Although there have been many studies on the runtime of evolutionary algorithms in discrete optimization, relatively few theoretical results have been proposed on continuous optimization, such as evolutionary programming (EP). This paper proposes an analysis of the runtime of two EP algorithms based on Gaussian and Cauchy mutations, using an absorbing Markov chain. Given a constant variation, we calculate the runtime upper bound of special Gaussian mutation EP and Cauchy mutation EP. Our analysis reveals that the upper bounds are impacted by individual number, problem dimension number

The running time to optimum is a key factor in determining the success of an evolutionary programming (EP) approach. Ideally, an implementation of an EP approach should run for a sufficient number of generations when the probability of achieving an optimum is greater than some desired value. However, few results on the running time of EP approaches can be found in the current literature.

As a technique of finite state machine, EP was first proposed for continuous optimization [

Arguably, the first EP algorithm that was widely considered successful was the one with Gauss mutation that has been termed as

CEP [

The performances of EP approaches such as CEP, FEP, and LEP have oftentimes been verified experimentally rather than theoretically. The theoretical foundations of EP have been an open problem ever since it was first put forward [

Previous convergence studies only considered whether an EP algorithm is able to find an optimum within infinite iteration but did not mention the speed of convergence, that is, lacking running time analysis. To date, running time analyses have mainly focused on Boolean individual EAs like (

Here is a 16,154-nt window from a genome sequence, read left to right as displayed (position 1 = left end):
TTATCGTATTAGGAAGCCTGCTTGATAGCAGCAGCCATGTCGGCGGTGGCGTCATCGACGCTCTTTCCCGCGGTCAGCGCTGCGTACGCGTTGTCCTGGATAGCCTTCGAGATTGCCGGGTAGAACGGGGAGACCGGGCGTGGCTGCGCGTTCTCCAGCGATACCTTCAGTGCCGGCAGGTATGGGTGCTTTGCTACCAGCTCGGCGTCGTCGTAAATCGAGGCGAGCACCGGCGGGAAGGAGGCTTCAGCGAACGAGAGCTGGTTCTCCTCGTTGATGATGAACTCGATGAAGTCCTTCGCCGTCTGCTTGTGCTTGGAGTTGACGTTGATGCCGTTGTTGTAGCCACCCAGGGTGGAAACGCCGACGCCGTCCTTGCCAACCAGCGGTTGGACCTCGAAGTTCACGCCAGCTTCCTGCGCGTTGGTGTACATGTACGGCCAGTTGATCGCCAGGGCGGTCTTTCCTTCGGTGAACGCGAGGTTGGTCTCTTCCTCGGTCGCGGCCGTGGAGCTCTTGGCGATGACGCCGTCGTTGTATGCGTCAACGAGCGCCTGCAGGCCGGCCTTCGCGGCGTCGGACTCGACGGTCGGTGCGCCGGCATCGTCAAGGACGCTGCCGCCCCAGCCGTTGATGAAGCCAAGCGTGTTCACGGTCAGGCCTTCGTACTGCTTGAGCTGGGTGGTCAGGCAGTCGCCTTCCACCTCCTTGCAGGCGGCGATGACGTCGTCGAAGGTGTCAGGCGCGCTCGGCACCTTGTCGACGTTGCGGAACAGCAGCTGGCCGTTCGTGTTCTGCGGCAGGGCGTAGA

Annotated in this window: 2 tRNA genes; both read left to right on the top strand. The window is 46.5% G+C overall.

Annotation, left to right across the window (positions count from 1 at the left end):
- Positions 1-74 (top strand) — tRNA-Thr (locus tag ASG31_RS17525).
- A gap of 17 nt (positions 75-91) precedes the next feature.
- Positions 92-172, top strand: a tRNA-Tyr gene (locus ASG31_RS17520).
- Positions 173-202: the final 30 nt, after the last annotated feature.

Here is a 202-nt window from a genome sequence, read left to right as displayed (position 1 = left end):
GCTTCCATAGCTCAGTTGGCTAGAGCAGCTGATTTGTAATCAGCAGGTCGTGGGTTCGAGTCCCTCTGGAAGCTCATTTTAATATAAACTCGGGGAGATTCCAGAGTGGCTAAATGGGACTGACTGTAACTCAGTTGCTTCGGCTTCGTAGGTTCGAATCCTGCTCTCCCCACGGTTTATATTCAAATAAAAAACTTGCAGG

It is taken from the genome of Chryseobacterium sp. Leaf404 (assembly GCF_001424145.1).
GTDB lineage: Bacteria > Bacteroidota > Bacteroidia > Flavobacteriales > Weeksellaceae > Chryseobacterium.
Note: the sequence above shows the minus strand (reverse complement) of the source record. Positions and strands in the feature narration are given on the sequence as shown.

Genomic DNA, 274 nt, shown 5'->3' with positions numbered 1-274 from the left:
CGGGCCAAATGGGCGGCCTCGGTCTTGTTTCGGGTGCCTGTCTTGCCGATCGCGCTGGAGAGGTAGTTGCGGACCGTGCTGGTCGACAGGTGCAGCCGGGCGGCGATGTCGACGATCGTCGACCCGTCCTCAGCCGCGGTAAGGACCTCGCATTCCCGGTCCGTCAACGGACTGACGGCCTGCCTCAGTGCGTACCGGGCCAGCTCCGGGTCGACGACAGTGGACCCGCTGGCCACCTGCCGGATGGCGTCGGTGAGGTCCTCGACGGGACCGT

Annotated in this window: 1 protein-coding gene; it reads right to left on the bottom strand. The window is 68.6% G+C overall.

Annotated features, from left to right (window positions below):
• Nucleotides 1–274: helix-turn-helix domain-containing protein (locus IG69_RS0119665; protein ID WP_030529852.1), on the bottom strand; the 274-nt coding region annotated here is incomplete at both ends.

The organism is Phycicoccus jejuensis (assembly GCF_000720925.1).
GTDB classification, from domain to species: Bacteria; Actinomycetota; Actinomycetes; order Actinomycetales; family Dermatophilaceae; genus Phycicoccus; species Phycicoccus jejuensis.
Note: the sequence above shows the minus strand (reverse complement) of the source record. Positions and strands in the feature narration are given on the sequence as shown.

As summarized above, the majority of runtime analyses are limited to discrete search space; analyses for continuous search space require a more sophisticated modeling and remain relatively few, which is unsatisfactory from a theoretical point of view. Jägersküpper conducted a rigorous runtime analysis on (

This section introduces the two EP algorithms CEP [

Generate individuals randomly.

Calculate the fitness of each individual.

Generate offspring by mutation.

Evaluate the offspring.

Select individuals by a tournament rule.

If the terminal condition is satisfied, output the best-so-far solution found and exit; otherwise, go back to Step (3).

In Step (1), the generated

In Step (3), a single

In Step (5), for each individual in the set of all parents and offsprings,

Without loss of generality, we assume that the EP approaches analyzed in this study aim to solve a minimization problem in a continuous search space, defined as follows.

Let

Without loss of generality, we can assume that

The following properties are assumed, and we will make use of them in our analyses:

The subset of optimal solutions in

Let

The first assumption describes the existence of optimal solutions to the problem. The second assumption presents a rigorous definition of optimal solution for continuous minimization optimization problems. The third assumption indicates that there are always solutions whose objective values are distributed continuously and arbitrarily close to the optimal, which makes the minimization problem solvable.